Rick's Free Auto Repair Advice

Wheel bearing grease versus chassis grease

Wheel bearing grease versus chassis grease

What is grease?

Think of grease like a sponge filled with oil. The “sponge” portion is actually non-detergent soap made from fatty acids with anti-corrosive properties, water-resistant additives, and anti-wear additives. When combined, this combination turns into a kind of gel. Oil is added to the gel to form the grease.

What is wheel bearing grease?

Wheel bearing grease is designed to handle the high shear levels that occur between the ball or roller bearing and the race. It’s also designed to run at high heat, so it can handle high running and braking temperatures.

Many high-temperature wheel-bearing greases are made with a silicone base to maintain stability at high temperatures. The more expensive wheel-bearing greases also contain molybdenum an anti-wear additive. Some carmakers required molybdenum wheel bearing grease.

Wheel bearing grease ratings

The rating is a four-letter combination as shown below.

wheel bearing grease rating

Wheel bearing grease thickness rating

Wheel bearing grease thickness is rated on a 0 to 6 scale, with 0 denoting a soft, almost liquid consistency and 6 denoting a “hard” or “thick” consistency equivalent to soft cheese. Most wheel bearing greases for automotive use are rated at 2, a thickness close to creamy peanut butter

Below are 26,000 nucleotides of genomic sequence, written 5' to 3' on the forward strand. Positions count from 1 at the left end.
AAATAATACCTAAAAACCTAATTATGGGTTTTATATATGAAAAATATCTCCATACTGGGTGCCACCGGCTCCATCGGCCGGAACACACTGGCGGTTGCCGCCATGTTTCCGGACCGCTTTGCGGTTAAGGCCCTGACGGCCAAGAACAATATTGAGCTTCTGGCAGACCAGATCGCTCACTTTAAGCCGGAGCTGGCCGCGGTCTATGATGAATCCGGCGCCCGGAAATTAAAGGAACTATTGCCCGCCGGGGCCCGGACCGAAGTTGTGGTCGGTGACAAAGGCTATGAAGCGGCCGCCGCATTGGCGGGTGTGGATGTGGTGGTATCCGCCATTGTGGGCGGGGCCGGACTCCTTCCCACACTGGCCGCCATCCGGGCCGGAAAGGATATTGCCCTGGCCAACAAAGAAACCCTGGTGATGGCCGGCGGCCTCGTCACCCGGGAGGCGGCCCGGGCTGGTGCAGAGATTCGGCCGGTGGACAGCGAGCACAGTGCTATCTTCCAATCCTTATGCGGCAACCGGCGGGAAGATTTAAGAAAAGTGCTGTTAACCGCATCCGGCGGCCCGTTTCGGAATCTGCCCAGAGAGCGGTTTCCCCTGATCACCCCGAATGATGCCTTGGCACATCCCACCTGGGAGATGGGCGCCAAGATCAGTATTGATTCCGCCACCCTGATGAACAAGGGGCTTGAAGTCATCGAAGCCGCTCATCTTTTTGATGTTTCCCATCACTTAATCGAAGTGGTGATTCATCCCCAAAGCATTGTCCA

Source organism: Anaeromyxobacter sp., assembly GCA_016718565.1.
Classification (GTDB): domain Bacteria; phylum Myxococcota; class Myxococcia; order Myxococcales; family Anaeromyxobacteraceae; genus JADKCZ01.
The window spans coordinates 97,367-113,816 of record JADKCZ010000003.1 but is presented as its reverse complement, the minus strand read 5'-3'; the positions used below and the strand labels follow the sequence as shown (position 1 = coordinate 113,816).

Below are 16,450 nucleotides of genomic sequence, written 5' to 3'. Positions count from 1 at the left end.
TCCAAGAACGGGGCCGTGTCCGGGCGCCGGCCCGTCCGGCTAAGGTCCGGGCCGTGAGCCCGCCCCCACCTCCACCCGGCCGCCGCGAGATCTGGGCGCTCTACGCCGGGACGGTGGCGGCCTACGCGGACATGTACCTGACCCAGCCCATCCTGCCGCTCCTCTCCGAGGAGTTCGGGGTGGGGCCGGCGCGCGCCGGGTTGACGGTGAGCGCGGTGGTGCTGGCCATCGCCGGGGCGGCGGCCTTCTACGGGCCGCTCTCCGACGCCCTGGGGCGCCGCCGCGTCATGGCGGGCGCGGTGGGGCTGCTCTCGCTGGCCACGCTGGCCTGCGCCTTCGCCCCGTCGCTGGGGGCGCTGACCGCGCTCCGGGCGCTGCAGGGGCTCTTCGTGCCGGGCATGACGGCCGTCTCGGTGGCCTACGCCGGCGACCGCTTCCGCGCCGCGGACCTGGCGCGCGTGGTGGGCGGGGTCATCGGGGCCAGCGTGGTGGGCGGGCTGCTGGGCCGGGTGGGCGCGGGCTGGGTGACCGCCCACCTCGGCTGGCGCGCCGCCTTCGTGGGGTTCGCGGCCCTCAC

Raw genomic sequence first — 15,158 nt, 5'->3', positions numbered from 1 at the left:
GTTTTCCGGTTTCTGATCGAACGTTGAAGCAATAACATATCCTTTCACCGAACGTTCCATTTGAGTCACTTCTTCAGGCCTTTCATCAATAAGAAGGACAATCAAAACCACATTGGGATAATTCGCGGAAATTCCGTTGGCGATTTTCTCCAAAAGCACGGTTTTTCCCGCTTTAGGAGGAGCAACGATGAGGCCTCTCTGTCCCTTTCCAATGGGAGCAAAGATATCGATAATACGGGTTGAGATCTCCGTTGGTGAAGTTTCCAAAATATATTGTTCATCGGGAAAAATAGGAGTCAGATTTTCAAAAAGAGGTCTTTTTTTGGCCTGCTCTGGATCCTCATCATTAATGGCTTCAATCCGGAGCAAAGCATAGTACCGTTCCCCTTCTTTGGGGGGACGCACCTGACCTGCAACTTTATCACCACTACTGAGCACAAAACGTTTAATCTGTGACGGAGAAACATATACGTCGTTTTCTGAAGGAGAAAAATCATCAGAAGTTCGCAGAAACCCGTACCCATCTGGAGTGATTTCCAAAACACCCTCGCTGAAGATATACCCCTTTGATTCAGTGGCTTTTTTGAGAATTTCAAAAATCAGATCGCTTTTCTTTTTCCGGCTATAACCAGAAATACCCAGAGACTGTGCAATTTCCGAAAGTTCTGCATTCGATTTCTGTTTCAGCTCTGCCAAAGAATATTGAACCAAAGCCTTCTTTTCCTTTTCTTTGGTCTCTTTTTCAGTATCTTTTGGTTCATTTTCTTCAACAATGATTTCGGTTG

Wheel bearing grease versus chassis grease or general-purpose grease

Grease can be rated for wheel bearing use as well as chassis use to lubricate ball joints and tie rod ends. However, to use a chassis grease for wheel bearings, it must contain the “G” designation or it isn’t rated for the higher temperatures found in wheel bearings.

Can you mix different types of greases?

No. When repacking wheel bearings you should not use different types of grease. In fact, you should thoroughly remove all the old grease and repack it with fresh grease. Old grease has worn out anti-corrosive and anti-wear additives, along with components of thermal breakdown. Combining new grease with old grease will result is less optimal lubrication and cooling.

This applies to chassis grease as well. If the ball joint or tie rod end isn’t sealed, pump in the new grease to force all the old depleted grease out.

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Posted on by Rick Muscoplat

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